But only about a dozen water agencies in the United States, and several more abroad, recycle treated sewage to replenish drinking water supplies, though none here steer the water directly into household taps. They typically spray or inject the water into the ground and allow it to percolate down to aquifers.
Namibia’s capital, Windhoek, among the most arid places in Africa, is believed to be the only place in the world that practices “direct potable reuse” on a large-scale, with recycled water going directly into the tap water distribution system, said James Crook, a water industry consultant who has studied the issue.
The projects are costly and often face health concerns from opponents.
Such was the case on Nov. 6 in Tucson, where a wide-ranging ballot measure that would have barred the city from using purified water in drinking water supplies failed overwhelmingly. The water department there said it had no such plans but the idea has been discussed in the past.
John Kromko, a former Arizona state legislator who advocated for the prohibition, said he was skeptical about claims that the recycling process cleanses all contaminants from the water and he suggested that Tucson limit growth rather than find new ways to feed it.
“We really don’t know how safe it is,” he said. “And if we controlled growth we would never have to worry about drinking it.”
Mayor Jerry Sanders of San Diego, in vetoing the City Council plan there, said it “is not a silver bullet for the region’s water needs” and the public has never taken to the idea in the 15 years it has been discussed off and on.
Although originally estimated at $10 million for the pilot study in San Diego, water department officials said the figure would be refined, and the total cost of the project might be hundreds of millions of dollars. Although the Council wants to offset the cost with government grants and other sources, Mr. Sanders predicted it would add to already escalating water bills.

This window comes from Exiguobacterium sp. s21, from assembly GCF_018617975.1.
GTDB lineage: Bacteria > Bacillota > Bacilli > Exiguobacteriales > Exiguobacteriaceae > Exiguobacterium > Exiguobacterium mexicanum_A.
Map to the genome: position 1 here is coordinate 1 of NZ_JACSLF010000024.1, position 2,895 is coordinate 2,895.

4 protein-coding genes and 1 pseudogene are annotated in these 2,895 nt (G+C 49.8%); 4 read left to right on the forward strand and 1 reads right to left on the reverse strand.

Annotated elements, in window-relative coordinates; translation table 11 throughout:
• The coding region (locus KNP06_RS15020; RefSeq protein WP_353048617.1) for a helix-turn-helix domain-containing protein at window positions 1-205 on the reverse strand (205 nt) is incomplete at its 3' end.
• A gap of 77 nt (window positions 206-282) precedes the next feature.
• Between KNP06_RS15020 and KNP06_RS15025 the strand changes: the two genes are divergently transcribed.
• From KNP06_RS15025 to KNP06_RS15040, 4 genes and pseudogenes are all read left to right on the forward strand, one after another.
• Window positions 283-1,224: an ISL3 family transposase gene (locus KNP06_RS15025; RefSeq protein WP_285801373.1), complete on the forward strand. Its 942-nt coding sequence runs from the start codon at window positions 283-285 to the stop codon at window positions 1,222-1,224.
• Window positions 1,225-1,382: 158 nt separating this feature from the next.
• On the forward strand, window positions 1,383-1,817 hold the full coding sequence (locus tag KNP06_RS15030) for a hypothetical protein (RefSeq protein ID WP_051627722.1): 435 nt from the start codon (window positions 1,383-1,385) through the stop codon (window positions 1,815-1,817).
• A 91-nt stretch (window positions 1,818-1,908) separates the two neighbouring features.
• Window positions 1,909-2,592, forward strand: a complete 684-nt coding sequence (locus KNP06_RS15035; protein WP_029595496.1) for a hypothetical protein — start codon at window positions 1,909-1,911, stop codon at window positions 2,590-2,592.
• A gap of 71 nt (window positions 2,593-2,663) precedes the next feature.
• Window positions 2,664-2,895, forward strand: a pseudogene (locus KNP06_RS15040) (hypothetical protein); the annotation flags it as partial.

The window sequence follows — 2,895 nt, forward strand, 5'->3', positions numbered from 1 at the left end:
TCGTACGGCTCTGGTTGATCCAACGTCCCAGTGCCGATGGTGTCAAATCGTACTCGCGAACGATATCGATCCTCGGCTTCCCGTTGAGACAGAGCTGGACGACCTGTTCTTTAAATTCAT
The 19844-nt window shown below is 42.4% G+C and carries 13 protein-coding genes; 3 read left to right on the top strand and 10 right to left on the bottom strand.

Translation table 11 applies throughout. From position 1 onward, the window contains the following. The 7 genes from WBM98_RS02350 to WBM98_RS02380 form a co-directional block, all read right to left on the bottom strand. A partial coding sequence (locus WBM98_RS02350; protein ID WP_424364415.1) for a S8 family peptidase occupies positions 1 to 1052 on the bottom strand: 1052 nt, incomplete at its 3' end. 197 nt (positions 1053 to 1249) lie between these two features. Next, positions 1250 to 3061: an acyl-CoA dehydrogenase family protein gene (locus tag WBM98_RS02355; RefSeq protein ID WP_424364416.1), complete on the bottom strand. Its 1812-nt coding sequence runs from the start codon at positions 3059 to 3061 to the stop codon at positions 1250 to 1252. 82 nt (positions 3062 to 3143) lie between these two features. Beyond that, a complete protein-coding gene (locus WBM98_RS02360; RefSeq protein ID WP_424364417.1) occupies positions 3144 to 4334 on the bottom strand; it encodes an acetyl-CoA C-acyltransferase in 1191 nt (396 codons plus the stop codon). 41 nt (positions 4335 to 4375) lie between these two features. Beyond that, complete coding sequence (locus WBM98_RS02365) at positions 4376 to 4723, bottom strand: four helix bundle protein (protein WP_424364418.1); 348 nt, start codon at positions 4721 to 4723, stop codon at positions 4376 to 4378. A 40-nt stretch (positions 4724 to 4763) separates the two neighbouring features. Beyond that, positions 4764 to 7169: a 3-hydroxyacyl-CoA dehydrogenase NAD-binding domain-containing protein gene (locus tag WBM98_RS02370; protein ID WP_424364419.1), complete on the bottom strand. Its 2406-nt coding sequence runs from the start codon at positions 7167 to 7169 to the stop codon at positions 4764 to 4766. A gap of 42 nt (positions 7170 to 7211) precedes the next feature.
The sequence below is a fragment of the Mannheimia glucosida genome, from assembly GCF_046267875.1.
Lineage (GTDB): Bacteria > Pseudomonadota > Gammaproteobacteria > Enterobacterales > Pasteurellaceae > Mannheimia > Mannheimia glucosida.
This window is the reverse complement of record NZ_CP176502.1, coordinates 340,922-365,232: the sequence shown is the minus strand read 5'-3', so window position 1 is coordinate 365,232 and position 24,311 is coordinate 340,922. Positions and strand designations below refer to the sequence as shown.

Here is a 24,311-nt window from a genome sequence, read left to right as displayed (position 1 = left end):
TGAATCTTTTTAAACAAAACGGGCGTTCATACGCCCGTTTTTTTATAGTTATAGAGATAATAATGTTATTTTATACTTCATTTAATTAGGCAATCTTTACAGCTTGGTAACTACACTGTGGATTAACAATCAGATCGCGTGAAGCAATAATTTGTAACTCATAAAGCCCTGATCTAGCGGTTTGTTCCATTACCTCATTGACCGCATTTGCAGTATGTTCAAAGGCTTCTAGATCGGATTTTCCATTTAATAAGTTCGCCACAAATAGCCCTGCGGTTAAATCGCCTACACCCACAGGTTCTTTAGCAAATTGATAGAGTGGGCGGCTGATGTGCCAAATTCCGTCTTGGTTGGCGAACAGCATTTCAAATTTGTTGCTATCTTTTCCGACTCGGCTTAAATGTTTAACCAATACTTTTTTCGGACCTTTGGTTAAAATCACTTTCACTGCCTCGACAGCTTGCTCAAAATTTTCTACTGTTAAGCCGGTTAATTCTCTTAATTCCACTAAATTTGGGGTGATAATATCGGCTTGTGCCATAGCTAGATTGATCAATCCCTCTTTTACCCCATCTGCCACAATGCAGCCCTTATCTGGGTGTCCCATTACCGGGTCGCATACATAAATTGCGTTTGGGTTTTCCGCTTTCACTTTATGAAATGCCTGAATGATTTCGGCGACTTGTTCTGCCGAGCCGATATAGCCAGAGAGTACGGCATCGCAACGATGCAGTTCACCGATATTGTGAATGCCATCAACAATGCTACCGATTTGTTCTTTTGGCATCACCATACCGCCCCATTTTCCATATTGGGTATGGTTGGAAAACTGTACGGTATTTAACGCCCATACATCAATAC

“It is one of the most expensive kinds of water you can create,” said Fred Sainz, a spokesman for the mayor. “It is a large investment for a very small return.”
San Diego, which imports about 85 percent of its water because of a lack of aquifers, asked residents this year to curtail water use.
Here in Orange County, the project, a collaboration between the water and sanitation districts, has not faced serious opposition, in part because of a public awareness and marketing campaign.
Early on, officials secured the backing of environmental groups, elected leaders and civic groups, helped in part by the fact the project eliminated the need for the sanitation district to build a new pipe spewing effluent into the ocean.
Orange County began purifying sewer water in 1976 with its Water Factory 21, which dispensed the cleansed water into the ground to protect groundwater from encroaching seawater.
That plant has been replaced by the new one, with more advanced technology, and is intended to cope with not only current water needs but also expectations that the county’s population will grow by 500,000 by 2020.
Still, said Stephen Coonan, a water industry consultant in Texas, such projects proceed slowly.
“Nobody is jumping out to do it,” he said. “They want to make sure the science is where it should be. I think the public is accepting we are investigating it.”
“From Sewage, Added Water for Drinking”. New York Times. Com. 19/10/14 accessed. <http://www.nytimes.com/2007/11/27/us/27conserve.html >.